Balancing healthcare resilience with the patient experience
For healthcare organizations, building future resilience is made possible by adapting and responding to critical events, and factoring in their unique circumstances; these could be considerations, such as the patient population, size of the hospital and/or community, and scope of services.
Given the many insights learned from the COVID-19 pandemic, these organizations are taking a fresh look at how to build resilient healthcare infrastructures that incorporate both brick-and-mortar facilities and virtual capabilities. That means evaluating technologies for IT security, physical safety, clinical communications, remote collaboration, and more.
Eric Chetwynd, the General Manager of Healthcare Solutions at Everbridge, has noted that “[a]s we think about resilient health systems, we must look beyond the four walls of the hospital and consider what the model looks like for distributed teams. It’s critical to select technologies that will scale with you and be reliable across the entire catchment area where your clinical teams are operating.”
A resiliency approach
Healthcare resiliency is the solution needed to solve these complex concerns. In the Becker’s Hospital Review article Why technology is a resilience enabler for today’s distributed healthcare models, it’s highlighted that the hospital landscape continues to change as we move toward a new normal, with new applications for technology being top of mind for industry professionals as they continue to create safer hospital environments and a more innovative patient experience. For example, many facilities have been reconfigured with entrance closures, screening checkpoints, and visitor restrictions replacing the more traditional open-campus model.
This is an opportunity to create a better understanding of who is on-premise to protect patients, guests, and employees during an emergency situation, and can also be applied to create a more contactless, personalized experience.
New key priorities
Creating visibility system-wide has become a top priority for many healthcare systems as they strive to create a hospital ecosystem that is not only safer but operates more efficiently and engages with patients and staff whether remote or on campus.
During critical events, risk intelligence, surveillance, real-time location, and AI capabilities are shaping a more coordinated response system-wide. At the same time, technologies that are being leveraged to create safer environments are also being used to engage with patients and staff to instill confidence that hospitals are safe places to seek care and create a better patient experience.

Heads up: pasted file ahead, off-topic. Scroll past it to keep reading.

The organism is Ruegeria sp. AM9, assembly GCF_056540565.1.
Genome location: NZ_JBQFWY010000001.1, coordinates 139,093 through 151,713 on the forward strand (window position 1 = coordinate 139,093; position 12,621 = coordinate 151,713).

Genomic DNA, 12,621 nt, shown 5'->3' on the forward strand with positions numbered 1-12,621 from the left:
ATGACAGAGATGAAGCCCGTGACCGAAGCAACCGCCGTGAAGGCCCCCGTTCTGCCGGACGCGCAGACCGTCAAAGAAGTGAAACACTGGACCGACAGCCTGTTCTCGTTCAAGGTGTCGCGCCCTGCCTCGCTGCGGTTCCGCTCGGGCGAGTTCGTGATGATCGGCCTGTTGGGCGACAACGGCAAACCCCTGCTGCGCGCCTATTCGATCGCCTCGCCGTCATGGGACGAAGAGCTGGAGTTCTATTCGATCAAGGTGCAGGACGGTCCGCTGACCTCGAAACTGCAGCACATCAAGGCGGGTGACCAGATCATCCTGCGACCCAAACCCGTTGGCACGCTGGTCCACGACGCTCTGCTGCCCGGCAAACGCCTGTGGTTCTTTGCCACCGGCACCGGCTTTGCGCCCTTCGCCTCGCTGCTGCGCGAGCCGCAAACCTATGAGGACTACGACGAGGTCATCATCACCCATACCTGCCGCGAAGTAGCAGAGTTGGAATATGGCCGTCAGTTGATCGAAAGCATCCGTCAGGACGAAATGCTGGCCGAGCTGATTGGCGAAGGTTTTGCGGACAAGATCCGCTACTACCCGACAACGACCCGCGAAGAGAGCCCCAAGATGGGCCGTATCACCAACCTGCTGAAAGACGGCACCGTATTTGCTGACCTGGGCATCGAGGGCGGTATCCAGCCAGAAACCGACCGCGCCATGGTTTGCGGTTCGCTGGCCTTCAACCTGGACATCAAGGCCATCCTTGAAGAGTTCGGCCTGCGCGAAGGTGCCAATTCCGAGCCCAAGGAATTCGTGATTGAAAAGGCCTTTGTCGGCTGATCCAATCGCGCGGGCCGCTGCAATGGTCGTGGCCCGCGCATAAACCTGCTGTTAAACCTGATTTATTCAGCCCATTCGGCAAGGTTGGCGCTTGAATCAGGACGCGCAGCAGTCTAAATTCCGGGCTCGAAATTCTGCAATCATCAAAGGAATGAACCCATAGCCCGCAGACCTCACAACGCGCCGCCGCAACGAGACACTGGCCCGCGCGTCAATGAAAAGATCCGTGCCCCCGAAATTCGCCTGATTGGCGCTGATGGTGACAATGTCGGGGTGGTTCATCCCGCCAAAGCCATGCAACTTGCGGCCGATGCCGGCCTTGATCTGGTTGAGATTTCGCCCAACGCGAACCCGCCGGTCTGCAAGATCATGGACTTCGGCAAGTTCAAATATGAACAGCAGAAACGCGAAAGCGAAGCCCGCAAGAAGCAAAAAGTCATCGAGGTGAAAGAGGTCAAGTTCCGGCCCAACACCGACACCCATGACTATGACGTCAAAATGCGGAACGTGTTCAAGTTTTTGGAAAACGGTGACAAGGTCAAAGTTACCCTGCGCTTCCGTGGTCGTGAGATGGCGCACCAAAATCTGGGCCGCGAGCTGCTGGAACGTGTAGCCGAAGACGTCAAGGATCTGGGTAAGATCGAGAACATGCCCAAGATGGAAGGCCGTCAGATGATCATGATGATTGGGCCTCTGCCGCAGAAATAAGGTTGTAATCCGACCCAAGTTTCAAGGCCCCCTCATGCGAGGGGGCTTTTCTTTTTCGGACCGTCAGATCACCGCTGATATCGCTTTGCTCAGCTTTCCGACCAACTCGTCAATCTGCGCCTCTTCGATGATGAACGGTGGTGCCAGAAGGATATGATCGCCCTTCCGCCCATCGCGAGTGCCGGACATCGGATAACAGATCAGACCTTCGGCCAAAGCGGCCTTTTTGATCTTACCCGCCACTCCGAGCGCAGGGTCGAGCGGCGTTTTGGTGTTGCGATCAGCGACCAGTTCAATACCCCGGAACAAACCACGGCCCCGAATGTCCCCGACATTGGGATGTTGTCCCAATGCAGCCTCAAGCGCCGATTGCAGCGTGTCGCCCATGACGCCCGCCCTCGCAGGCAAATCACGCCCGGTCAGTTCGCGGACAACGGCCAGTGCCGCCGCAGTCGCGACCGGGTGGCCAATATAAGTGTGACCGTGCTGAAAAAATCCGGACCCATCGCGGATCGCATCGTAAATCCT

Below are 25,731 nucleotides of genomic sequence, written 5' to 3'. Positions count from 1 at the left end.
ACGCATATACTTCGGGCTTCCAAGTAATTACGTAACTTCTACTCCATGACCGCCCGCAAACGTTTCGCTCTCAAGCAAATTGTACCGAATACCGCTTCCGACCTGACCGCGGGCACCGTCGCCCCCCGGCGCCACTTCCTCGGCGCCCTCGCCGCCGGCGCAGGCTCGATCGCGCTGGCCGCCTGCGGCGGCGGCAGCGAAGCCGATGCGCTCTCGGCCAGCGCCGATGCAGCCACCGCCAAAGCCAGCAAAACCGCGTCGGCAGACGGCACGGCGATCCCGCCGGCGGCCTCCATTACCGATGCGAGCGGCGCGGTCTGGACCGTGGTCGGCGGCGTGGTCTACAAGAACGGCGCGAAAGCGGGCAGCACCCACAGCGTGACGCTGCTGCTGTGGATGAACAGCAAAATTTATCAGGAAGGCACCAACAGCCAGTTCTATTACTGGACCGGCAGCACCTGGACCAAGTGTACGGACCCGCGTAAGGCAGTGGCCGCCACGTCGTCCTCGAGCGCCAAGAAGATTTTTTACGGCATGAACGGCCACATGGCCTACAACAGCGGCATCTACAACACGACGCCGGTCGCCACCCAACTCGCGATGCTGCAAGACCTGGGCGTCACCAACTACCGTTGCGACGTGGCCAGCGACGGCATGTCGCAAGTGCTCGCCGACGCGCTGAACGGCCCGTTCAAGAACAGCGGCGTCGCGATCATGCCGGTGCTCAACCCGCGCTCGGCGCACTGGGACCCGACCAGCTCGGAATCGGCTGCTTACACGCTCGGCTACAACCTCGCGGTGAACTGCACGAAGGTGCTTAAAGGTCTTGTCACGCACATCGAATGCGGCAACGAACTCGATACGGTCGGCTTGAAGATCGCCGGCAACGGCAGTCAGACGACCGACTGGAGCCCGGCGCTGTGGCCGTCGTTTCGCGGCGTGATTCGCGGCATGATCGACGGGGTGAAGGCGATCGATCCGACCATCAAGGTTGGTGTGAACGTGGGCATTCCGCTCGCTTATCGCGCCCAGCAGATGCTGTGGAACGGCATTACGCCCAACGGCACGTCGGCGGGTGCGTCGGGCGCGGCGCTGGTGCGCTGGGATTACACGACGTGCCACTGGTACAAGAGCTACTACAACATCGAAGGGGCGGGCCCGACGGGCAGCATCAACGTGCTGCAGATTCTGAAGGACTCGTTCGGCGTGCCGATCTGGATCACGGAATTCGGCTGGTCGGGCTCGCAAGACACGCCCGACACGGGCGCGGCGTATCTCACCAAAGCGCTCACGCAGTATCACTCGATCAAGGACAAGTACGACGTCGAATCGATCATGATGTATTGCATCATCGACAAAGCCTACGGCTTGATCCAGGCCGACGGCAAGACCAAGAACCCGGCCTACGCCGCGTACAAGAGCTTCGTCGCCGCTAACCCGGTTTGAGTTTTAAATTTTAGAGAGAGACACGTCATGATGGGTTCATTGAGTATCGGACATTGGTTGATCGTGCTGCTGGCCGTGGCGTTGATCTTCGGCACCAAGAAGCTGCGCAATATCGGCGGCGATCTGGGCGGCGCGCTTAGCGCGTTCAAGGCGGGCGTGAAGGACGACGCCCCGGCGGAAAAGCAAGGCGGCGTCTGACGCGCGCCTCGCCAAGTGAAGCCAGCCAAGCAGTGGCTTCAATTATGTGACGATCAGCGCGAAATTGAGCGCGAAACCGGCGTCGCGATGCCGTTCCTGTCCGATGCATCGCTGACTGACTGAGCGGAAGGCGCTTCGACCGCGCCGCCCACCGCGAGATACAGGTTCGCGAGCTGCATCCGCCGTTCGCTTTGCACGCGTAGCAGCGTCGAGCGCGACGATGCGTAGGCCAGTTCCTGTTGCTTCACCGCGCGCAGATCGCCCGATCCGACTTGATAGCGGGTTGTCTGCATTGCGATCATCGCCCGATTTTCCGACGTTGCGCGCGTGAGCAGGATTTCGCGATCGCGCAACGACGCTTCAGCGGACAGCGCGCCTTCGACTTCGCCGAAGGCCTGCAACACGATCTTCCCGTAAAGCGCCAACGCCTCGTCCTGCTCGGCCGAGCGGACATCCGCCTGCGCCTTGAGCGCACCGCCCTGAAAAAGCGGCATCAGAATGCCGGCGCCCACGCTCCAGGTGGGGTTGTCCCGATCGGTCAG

Proving healthcare resilience
Knowing the importance of healthcare resilience and its impact on the patient experience is critical for future impacting success. But how does an organization prove they are putting resilience first once these considerations do become routine practices?
The Everbridge Critical Event Management (CEM) Certification provides the industry’s first standardized way to measure and foster enterprise resiliency for future business continuity. The certification program provides a unique standards framework for assessing an organization’s overall enterprise resilience, leveraging 20 years of professional services engagements across tens of thousands of projects in over 150 countries and facilitating tens of billions of critical interactions.
The Best in Enterprise Resilience™ certification sets healthcare organizations apart as a market leader that prioritizes keeping people safe and operational uptime. It provides healthcare employees, patients, their guests and other stakeholders with the confidence their company is at the forefront of digital transformation and operates from a position of enterprise-wide resilience.
To learn more read our new whitepapers, Building a Resilient Hospital for the New Normal or How Technology is Redefining the Patient-Provider Journey.